A friend has been told that, if she is off sick, she needs to find someone to cover her shifts [...] What legislation covers this?
Nothing, apart from the fact that slavery has been illegal since 1833. To the best of my knowledge, UK employment law does not specify the limits of what an employer can require of employees calling in sick but they can't stop employees from taking sick leave. If the employer retaliates against an employee for not respecting an unreasonable policy like this then the employee will most likely be able to submit a successful claim with the employment tribunal.
Looking at in depth, the only statutory regulations covering sick leave are those surrounding Statutory Sick Pay (SSP). There GOV.UK does say:
The employee should tell you they’re sick within your own time limit (or 7 days if you don’t have one). You can’t insist they tell you in person or on a special form.
You don’t have to pay Statutory Sick Pay (SSP) for any days the employee was late in telling you (unless there’s a good reason for the delay).
But that doesn't really cover the fact that your employer has an understandable expectation that you'll inform him if you can't make it to work.
In this case I'll fall back to ACAS as a reputable source. On managing short-term sickness they state:
Most ailments last only a day or so - some a week or two. But they are short-term illnesses - and this is what your employee should do if they are not coming in.
- Speak to you or their manager as soon as possible. Many employers specify that within an hour of the employee's normal start time they must be notified of:
- the nature of the illness
- a likely return date.
- If the illness lasts less than seven days, provide a self-certificate.
- If the illness lasts seven days or more, provide a Statement of Fitness for Work (or Fit Note) from their GP.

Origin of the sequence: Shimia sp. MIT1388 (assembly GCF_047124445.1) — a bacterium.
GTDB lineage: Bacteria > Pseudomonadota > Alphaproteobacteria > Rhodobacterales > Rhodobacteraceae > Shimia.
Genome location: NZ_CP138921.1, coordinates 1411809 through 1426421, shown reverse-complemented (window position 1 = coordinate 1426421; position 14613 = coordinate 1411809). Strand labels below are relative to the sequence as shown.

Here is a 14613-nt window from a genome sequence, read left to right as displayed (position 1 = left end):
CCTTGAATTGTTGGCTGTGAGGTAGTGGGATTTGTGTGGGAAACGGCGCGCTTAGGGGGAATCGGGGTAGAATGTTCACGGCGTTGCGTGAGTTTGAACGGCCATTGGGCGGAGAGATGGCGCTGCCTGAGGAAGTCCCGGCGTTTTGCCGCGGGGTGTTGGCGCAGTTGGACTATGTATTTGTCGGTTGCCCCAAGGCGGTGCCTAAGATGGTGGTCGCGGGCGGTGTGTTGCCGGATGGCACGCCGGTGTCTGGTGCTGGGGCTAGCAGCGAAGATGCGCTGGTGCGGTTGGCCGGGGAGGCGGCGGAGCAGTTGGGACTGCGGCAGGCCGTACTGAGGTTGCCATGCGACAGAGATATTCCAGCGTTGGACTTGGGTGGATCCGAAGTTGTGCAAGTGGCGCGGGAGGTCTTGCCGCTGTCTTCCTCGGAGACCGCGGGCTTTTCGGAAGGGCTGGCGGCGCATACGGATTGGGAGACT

ACAS also mentions the "legal right to be absent" and illness is one of many qualifying reasons.
Given the absence of specific legislation, an employee has to fall back to what's in their contract Companies typically have policies covering sick leave and absences in general. Whether those policies are themselves legal if they risk violating employees' basic rights or can be grounds for a case of "constructive dismissal" is a more complex issue and will typically involve talking to ACAS, Citizens Advice, or an employment lawyer.
So let's say an employer sets up a policy where people who don't arrange cover when they're sick have this counted against them as an unauthorized absence. The employer could refuse to pay the employee or could dismiss them, at which point the employee will likely have grounds to submit a claim to the employment tribunal.. Before that, ACAS (and potentially Citizens Advice) should be called upon to intervene and to try to mediate the dispute. At that point it becomes a matter for a legal expert, though it is my layman's opinion that a policy like this is clearly unfair and ludicrous and any action taken against an employee for not respecting the policy is equally unfair and will lead to a successful claim.
So now that we have all that out of the way, what could your friend do in this a situation? I would just tell her to explain to her manager that if she's too sick to work she's also too sick to arrange cover for her shift and that that responsibility should rest with the manager. Since the manager has already displayed a stunning level of incompetence and ignorance of his responsibilities I fully expect that this will not go over well. But I strongly suggest pushing back against this, ideally with multiple employees. If the company has an HR department or head office, they should be contacted next as they'd likely be livid if they heard of this.
I am not a lawyer and this does not constitute legal advice. This post is intended to summarise the available information on the topic of calling in sick and has been aggregated from what I believe are reputable source.